Shortly before the midterm elections, President Trump said his administration was working on a tax cut for middle class. “We are going to be putting in and are studying very deeply right now, around the clock a major tax cut for middle-income people,” Trump said at a rally in October. Few of his allies in Congress seemed to know what he was talking about, and Trump eventually said that there would be a “resolution” of some sort that would make his intentions clear. Treasury Secretary Steven Mnuchin indicated that a tax plan would be released “shortly.” But the resolution and the tax plan never arrived, leading some to think that the whole thing may have been more a figment of the political imagination than a concrete legislative plan.
Mnuchin was asked about that tax cut in an interview with Bloomberg News Tuesday but declined to discuss it. “I’m not going to comment on whether it is a real thing or not a real thing,” Mnuchin said, adding, “I’m saying for the moment we have other things we’re focused on.” Those other things include fixing mistakes in the 2017 tax bill, such as the “retail glitch” that made renovations less attractive for restaurants and other retailers.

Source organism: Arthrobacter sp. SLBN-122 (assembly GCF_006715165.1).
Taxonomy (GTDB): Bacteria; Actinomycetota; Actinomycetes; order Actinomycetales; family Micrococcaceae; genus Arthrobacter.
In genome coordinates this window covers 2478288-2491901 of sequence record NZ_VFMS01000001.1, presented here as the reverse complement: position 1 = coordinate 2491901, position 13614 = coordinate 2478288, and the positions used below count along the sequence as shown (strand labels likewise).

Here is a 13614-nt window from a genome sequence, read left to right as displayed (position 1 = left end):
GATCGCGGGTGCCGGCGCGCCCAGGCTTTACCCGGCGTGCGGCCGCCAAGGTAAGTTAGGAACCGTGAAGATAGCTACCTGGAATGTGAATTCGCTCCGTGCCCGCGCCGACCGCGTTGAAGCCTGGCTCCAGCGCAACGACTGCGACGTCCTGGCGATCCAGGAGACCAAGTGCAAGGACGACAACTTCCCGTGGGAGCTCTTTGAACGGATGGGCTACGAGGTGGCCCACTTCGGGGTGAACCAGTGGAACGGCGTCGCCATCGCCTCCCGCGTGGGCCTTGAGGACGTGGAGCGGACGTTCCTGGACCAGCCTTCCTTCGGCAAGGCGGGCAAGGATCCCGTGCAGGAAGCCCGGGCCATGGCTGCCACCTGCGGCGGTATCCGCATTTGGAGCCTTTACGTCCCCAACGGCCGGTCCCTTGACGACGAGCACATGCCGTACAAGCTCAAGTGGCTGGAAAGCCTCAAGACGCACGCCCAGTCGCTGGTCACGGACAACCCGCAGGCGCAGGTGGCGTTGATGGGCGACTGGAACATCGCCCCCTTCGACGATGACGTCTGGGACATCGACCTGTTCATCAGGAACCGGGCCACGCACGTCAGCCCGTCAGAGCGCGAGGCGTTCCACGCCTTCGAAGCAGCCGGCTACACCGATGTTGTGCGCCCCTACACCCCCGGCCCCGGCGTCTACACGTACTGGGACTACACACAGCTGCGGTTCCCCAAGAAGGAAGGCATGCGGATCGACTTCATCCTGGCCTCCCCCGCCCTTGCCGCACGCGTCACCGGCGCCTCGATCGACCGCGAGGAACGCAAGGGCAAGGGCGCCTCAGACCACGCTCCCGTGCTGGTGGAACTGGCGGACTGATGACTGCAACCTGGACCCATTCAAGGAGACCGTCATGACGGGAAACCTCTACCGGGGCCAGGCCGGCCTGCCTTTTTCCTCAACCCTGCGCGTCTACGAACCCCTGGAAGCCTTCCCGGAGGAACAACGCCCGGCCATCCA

The House Rules Committee was expected to take up on Wednesday a new version of House Ways and Means Chairman Kevin Brady’s (R-TX) tax bill, which contains various tax cuts, extenders and corrections, but no 10 percent cut for the middle class. The bill could get a vote on the House floor vote on Thursday. However, the bill is not expected to receive much if any attention in the Senate before the end of the year.